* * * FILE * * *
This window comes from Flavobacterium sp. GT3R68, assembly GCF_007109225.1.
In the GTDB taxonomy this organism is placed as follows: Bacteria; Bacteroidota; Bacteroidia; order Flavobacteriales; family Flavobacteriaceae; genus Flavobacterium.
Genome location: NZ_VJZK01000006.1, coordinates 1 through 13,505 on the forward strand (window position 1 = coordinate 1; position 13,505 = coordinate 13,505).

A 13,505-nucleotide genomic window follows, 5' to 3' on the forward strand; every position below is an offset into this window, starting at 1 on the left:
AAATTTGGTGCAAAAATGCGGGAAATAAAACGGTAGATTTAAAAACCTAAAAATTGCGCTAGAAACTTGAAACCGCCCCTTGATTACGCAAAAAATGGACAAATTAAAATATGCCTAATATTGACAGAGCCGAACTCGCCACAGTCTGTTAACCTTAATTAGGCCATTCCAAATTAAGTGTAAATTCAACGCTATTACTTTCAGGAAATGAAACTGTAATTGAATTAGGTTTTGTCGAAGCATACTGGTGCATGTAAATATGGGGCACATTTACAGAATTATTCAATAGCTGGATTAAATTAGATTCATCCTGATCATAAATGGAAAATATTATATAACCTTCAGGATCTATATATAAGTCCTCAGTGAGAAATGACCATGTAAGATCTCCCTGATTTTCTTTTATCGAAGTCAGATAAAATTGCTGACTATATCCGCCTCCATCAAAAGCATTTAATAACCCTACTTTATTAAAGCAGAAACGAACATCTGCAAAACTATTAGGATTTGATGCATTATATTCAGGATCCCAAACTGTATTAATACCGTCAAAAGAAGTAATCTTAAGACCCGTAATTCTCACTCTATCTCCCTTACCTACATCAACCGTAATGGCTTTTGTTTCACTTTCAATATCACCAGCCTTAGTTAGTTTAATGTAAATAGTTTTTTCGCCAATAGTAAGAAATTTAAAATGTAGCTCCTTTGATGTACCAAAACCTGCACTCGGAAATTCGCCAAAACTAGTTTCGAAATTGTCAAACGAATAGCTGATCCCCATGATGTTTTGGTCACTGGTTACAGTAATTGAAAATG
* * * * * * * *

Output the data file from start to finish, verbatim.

This window comes from Flavobacterium sp. GT3R68, assembly GCF_007109225.1.
In the GTDB taxonomy this organism is placed as follows: Bacteria; Bacteroidota; Bacteroidia; order Flavobacteriales; family Flavobacteriaceae; genus Flavobacterium.
Genome location: NZ_VJZK01000006.1, coordinates 1 through 13,505 on the forward strand (window position 1 = coordinate 1; position 13,505 = coordinate 13,505).

A 13,505-nucleotide genomic window follows, 5' to 3' on the forward strand; every position below is an offset into this window, starting at 1 on the left:
AAATTTGGTGCAAAAATGCGGGAAATAAAACGGTAGATTTAAAAACCTAAAAATTGCGCTAGAAACTTGAAACCGCCCCTTGATTACGCAAAAAATGGACAAATTAAAATATGCCTAATATTGACAGAGCCGAACTCGCCACAGTCTGTTAACCTTAATTAGGCCATTCCAAATTAAGTGTAAATTCAACGCTATTACTTTCAGGAAATGAAACTGTAATTGAATTAGGTTTTGTCGAAGCATACTGGTGCATGTAAATATGGGGCACATTTACAGAATTATTCAATAGCTGGATTAAATTAGATTCATCCTGATCATAAATGGAAAATATTATATAACCTTCAGGATCTATATATAAGTCCTCAGTGAGAAATGACCATGTAAGATCTCCCTGATTTTCTTTTATCGAAGTCAGATAAAATTGCTGACTATATCCGCCTCCATCAAAAGCATTTAATAACCCTACTTTATTAAAGCAGAAACGAACATCTGCAAAACTATTAGGATTTGATGCATTATATTCAGGATCCCAAACTGTATTAATACCGTCAAAAGAAGTAATCTTAAGACCCGTAATTCTCACTCTATCTCCCTTACCTACATCAACCGTAATGGCTTTTGTTTCACTTTCAATATCACCAGCCTTAGTTAGTTTAATGTAAATAGTTTTTTCGCCAATAGTAAGAAATTTAAAATGTAGCTCCTTTGATGTACCAAAACCTGCACTCGGAAATTCGCCAAAACTAGTTTCGAAATTGTCAAACGAATAGCTGATCCCCATGATGTTTTGGTCACTGGTTACAGTAATTGAAAATG